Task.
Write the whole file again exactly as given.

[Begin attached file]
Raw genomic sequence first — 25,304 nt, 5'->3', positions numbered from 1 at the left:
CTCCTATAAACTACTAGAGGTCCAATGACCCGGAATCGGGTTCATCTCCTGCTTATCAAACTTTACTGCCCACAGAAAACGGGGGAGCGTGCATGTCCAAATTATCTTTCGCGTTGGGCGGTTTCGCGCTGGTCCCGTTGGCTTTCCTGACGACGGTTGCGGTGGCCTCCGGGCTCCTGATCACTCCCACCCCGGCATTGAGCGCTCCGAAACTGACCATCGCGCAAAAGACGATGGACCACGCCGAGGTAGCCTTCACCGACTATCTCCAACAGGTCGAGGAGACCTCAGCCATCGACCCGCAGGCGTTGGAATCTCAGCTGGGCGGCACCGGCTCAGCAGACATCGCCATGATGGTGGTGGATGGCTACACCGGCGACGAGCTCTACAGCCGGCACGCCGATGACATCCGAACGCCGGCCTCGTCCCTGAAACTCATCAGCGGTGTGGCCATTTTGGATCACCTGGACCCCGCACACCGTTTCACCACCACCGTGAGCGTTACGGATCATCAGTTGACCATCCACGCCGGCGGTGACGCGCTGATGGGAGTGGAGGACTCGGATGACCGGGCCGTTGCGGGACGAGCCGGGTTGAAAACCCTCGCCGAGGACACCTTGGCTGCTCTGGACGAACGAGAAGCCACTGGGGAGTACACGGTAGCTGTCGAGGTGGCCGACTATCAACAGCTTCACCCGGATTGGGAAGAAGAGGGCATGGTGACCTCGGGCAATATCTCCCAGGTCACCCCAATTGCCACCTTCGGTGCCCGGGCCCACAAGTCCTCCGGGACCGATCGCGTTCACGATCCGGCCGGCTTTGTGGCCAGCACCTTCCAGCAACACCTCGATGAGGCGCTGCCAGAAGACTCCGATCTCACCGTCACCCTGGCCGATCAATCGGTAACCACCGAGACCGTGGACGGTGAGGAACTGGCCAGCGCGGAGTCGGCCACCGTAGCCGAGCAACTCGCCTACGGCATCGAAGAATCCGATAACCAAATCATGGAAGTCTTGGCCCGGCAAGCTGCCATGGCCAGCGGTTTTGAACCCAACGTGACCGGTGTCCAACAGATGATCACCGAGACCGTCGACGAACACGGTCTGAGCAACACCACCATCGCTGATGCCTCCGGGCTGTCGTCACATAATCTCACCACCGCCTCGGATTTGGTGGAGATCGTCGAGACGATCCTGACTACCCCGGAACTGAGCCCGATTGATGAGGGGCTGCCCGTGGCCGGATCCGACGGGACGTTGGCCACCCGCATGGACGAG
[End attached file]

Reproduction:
Raw genomic sequence first — 25,304 nt, 5'->3', positions numbered from 1 at the left:
CTCCTATAAACTACTAGAGGTCCAATGACCCGGAATCGGGTTCATCTCCTGCTTATCAAACTTTACTGCCCACAGAAAACGGGGGAGCGTGCATGTCCAAATTATCTTTCGCGTTGGGCGGTTTCGCGCTGGTCCCGTTGGCTTTCCTGACGACGGTTGCGGTGGCCTCCGGGCTCCTGATCACTCCCACCCCGGCATTGAGCGCTCCGAAACTGACCATCGCGCAAAAGACGATGGACCACGCCGAGGTAGCCTTCACCGACTATCTCCAACAGGTCGAGGAGACCTCAGCCATCGACCCGCAGGCGTTGGAATCTCAGCTGGGCGGCACCGGCTCAGCAGACATCGCCATGATGGTGGTGGATGGCTACACCGGCGACGAGCTCTACAGCCGGCACGCCGATGACATCCGAACGCCGGCCTCGTCCCTGAAACTCATCAGCGGTGTGGCCATTTTGGATCACCTGGACCCCGCACACCGTTTCACCACCACCGTGAGCGTTACGGATCATCAGTTGACCATCCACGCCGGCGGTGACGCGCTGATGGGAGTGGAGGACTCGGATGACCGGGCCGTTGCGGGACGAGCCGGGTTGAAAACCCTCGCCGAGGACACCTTGGCTGCTCTGGACGAACGAGAAGCCACTGGGGAGTACACGGTAGCTGTCGAGGTGGCCGACTATCAACAGCTTCACCCGGATTGGGAAGAAGAGGGCATGGTGACCTCGGGCAATATCTCCCAGGTCACCCCAATTGCCACCTTCGGTGCCCGGGCCCACAAGTCCTCCGGGACCGATCGCGTTCACGATCCGGCCGGCTTTGTGGCCAGCACCTTCCAGCAACACCTCGATGAGGCGCTGCCAGAAGACTCCGATCTCACCGTCACCCTGGCCGATCAATCGGTAACCACCGAGACCGTGGACGGTGAGGAACTGGCCAGCGCGGAGTCGGCCACCGTAGCCGAGCAACTCGCCTACGGCATCGAAGAATCCGATAACCAAATCATGGAAGTCTTGGCCCGGCAAGCTGCCATGGCCAGCGGTTTTGAACCCAACGTGACCGGTGTCCAACAGATGATCACCGAGACCGTCGACGAACACGGTCTGAGCAACACCACCATCGCTGATGCCTCCGGGCTGTCGTCACATAATCTCACCACCGCCTCGGATTTGGTGGAGATCGTCGAGACGATCCTGACTACCCCGGAACTGAGCCCGATTGATGAGGGGCTGCCCGTGGCCGGATCCGACGGGACGTTGGCCACCCGCATGGACGAG